Her numerous credits include: The Glamorous Days of The Adlon Hotel, (First Prize Bavarian Film Festival) directed by Percy Adlon; The Man Who Tried To Buy Hollywood: Giancarlo Parretti, (First Prize Venice Film Festival) directed by Jean-Pierre Moscardo; Saturday Night Live; eight films for Schiller’s Reel, including La Dolce Gilda and and Don’t Look Back in Anger with John Belushi; as well as many significant social issue films, including The Willmar 8, Free Voice of Labor, Fundi: The Ella Baker Story, and The Wobblies.
As a tenured professor in the School of Cinematic Arts at USC, she held the Conrad Hall Chair in Cinematography (endowed by George Lucas and Steven Spielberg). Irola’s mission—besides teaching the artistic and technical aspects of camera and lighting—was to help women pursue careers behind the camera.
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A Pioneer in a Male-Dominated World
Irola was part of a small coterie of pioneering women directors of photography that included Sandi Sissel, Nancy Schreiber, Emiko Omori and Joan Churchill, during an era where there were no women in that role. “Literally you could count us on one hand,” Churchill recalls. “We were tight knit and very supportive of one another, often working together on films by and about women. It was incredibly empowering and such fun.”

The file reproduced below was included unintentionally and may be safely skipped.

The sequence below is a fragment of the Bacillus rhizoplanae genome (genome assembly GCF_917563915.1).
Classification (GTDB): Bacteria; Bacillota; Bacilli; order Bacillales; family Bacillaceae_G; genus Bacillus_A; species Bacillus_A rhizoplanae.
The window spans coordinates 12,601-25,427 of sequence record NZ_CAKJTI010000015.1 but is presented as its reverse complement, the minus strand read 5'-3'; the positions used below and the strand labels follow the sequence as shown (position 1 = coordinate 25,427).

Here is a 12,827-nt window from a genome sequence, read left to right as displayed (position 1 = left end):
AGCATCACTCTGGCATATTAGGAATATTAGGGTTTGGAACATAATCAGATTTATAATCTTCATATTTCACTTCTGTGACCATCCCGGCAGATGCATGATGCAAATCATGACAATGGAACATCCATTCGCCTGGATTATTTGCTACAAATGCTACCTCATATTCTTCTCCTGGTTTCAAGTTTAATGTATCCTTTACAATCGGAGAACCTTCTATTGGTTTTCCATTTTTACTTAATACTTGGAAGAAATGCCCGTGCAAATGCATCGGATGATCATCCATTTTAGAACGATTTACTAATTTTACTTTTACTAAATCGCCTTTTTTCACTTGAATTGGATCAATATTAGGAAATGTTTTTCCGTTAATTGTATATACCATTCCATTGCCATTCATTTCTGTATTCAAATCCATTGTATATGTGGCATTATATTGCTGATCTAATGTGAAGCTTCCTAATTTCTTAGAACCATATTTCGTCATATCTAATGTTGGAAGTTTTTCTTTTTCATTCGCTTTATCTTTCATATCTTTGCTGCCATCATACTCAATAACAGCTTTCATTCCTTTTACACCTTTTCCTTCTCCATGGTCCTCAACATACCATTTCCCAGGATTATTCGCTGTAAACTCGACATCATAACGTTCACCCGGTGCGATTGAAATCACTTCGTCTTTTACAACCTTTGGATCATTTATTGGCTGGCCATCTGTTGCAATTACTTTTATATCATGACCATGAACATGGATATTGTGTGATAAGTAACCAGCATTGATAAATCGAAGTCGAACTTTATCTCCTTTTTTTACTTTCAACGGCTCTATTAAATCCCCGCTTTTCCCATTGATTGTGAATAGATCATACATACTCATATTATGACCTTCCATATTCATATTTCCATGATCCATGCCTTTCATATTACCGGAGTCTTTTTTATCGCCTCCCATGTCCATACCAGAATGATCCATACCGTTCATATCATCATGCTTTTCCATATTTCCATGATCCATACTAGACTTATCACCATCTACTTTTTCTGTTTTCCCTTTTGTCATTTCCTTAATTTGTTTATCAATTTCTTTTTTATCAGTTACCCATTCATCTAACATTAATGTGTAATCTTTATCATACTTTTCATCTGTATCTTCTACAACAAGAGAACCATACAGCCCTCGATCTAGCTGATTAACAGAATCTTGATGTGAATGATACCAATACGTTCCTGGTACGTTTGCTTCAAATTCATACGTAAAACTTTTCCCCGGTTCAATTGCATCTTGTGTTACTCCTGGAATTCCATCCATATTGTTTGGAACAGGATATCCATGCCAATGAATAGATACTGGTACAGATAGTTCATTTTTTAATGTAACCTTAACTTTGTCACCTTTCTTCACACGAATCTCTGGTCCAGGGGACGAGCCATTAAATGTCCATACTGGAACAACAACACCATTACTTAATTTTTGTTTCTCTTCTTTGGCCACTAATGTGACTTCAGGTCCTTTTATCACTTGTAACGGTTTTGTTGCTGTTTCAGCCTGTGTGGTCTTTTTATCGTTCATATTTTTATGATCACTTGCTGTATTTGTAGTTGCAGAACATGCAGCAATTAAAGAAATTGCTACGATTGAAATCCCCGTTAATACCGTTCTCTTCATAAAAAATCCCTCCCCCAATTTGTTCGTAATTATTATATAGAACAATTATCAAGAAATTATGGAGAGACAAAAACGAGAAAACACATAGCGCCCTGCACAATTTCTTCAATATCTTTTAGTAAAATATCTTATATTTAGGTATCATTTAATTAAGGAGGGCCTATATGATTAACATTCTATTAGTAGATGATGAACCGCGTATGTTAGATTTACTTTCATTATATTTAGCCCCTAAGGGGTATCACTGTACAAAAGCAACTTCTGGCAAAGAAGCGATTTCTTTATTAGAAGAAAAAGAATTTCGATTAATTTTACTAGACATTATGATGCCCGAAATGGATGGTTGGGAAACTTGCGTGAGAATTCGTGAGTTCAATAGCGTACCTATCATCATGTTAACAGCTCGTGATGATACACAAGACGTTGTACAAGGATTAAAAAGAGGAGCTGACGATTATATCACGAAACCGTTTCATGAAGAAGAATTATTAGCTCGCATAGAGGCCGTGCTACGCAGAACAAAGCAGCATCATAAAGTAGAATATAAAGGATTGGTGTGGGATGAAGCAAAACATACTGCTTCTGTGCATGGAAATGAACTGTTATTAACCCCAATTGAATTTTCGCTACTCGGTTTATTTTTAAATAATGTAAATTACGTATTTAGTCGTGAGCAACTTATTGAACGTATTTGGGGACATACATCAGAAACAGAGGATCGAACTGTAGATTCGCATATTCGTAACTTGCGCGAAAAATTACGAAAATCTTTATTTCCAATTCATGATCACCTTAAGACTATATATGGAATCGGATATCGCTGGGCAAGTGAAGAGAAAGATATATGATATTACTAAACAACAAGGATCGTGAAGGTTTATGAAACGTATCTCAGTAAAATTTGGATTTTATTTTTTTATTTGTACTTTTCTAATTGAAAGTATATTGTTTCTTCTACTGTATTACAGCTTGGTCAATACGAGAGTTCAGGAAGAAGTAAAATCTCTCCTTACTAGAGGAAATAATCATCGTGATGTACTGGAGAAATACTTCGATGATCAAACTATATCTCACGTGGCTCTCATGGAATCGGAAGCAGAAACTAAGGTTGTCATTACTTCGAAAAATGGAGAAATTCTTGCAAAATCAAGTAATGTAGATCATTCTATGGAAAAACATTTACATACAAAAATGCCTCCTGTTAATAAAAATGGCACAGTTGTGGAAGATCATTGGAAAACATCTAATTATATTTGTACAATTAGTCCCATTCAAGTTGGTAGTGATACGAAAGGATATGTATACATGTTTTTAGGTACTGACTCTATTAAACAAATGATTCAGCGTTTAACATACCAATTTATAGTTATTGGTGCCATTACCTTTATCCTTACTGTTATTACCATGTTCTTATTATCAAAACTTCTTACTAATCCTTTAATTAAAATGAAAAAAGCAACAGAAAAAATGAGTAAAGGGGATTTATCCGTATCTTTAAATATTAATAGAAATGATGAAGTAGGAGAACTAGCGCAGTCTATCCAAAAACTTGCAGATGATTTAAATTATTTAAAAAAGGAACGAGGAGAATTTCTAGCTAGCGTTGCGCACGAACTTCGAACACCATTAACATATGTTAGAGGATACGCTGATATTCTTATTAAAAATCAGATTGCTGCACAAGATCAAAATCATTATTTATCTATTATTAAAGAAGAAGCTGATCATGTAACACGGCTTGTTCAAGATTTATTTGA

In those days, men felt women were not capable of film cinematography because it was too mechanical. With today’s small digital cameras, weightless microchips, and technical advances so that mistakes can be corrected in post-production, it is truly a different world than the one they entered—the world of 16 and 35mm film.
Back then, the equipment was much heavier, much more expensive and required a more exacting control—if you made an error, it was very hard to recover. Each roll of film lasted only 10 minutes, so you had to be precise about what you were shooting. No shooting hundreds of hours and then figuring everything out in the editing room. You never knew what you actually got till the film was sent to the lab for processing—which cost $1,000 a roll! It was indeed a meticulous, highly skilled craft.